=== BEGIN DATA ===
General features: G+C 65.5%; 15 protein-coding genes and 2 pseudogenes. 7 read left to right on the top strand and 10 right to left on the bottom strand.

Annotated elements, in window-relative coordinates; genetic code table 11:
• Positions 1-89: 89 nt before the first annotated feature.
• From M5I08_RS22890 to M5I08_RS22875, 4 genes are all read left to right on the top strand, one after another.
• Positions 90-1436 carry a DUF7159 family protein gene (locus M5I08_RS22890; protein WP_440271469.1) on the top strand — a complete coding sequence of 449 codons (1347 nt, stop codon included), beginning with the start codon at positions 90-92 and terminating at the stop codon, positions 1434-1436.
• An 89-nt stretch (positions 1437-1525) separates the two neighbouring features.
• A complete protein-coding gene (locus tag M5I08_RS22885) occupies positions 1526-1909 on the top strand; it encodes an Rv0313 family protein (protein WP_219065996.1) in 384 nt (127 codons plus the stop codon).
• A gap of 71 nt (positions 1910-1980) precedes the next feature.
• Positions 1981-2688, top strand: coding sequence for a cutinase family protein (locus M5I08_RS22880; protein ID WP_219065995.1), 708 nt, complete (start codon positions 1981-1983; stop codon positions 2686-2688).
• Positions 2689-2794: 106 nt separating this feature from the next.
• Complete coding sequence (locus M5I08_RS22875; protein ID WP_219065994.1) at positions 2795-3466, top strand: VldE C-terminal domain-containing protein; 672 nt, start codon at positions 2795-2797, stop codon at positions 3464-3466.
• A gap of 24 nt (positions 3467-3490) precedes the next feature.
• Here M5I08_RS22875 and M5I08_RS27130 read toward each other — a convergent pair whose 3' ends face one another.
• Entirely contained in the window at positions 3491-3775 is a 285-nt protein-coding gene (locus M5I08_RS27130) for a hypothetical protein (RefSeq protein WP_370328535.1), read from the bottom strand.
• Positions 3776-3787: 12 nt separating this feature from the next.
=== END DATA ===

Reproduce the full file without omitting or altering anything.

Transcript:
General features: G+C 65.5%; 15 protein-coding genes and 2 pseudogenes. 7 read left to right on the top strand and 10 right to left on the bottom strand.

Annotated elements, in window-relative coordinates; genetic code table 11:
• Positions 1-89: 89 nt before the first annotated feature.
• From M5I08_RS22890 to M5I08_RS22875, 4 genes are all read left to right on the top strand, one after another.
• Positions 90-1436 carry a DUF7159 family protein gene (locus M5I08_RS22890; protein WP_440271469.1) on the top strand — a complete coding sequence of 449 codons (1347 nt, stop codon included), beginning with the start codon at positions 90-92 and terminating at the stop codon, positions 1434-1436.
• An 89-nt stretch (positions 1437-1525) separates the two neighbouring features.
• A complete protein-coding gene (locus tag M5I08_RS22885) occupies positions 1526-1909 on the top strand; it encodes an Rv0313 family protein (protein WP_219065996.1) in 384 nt (127 codons plus the stop codon).
• A gap of 71 nt (positions 1910-1980) precedes the next feature.
• Positions 1981-2688, top strand: coding sequence for a cutinase family protein (locus M5I08_RS22880; protein ID WP_219065995.1), 708 nt, complete (start codon positions 1981-1983; stop codon positions 2686-2688).
• Positions 2689-2794: 106 nt separating this feature from the next.
• Complete coding sequence (locus M5I08_RS22875; protein ID WP_219065994.1) at positions 2795-3466, top strand: VldE C-terminal domain-containing protein; 672 nt, start codon at positions 2795-2797, stop codon at positions 3464-3466.
• A gap of 24 nt (positions 3467-3490) precedes the next feature.
• Here M5I08_RS22875 and M5I08_RS27130 read toward each other — a convergent pair whose 3' ends face one another.
• Entirely contained in the window at positions 3491-3775 is a 285-nt protein-coding gene (locus M5I08_RS27130) for a hypothetical protein (RefSeq protein WP_370328535.1), read from the bottom strand.
• Positions 3776-3787: 12 nt separating this feature from the next.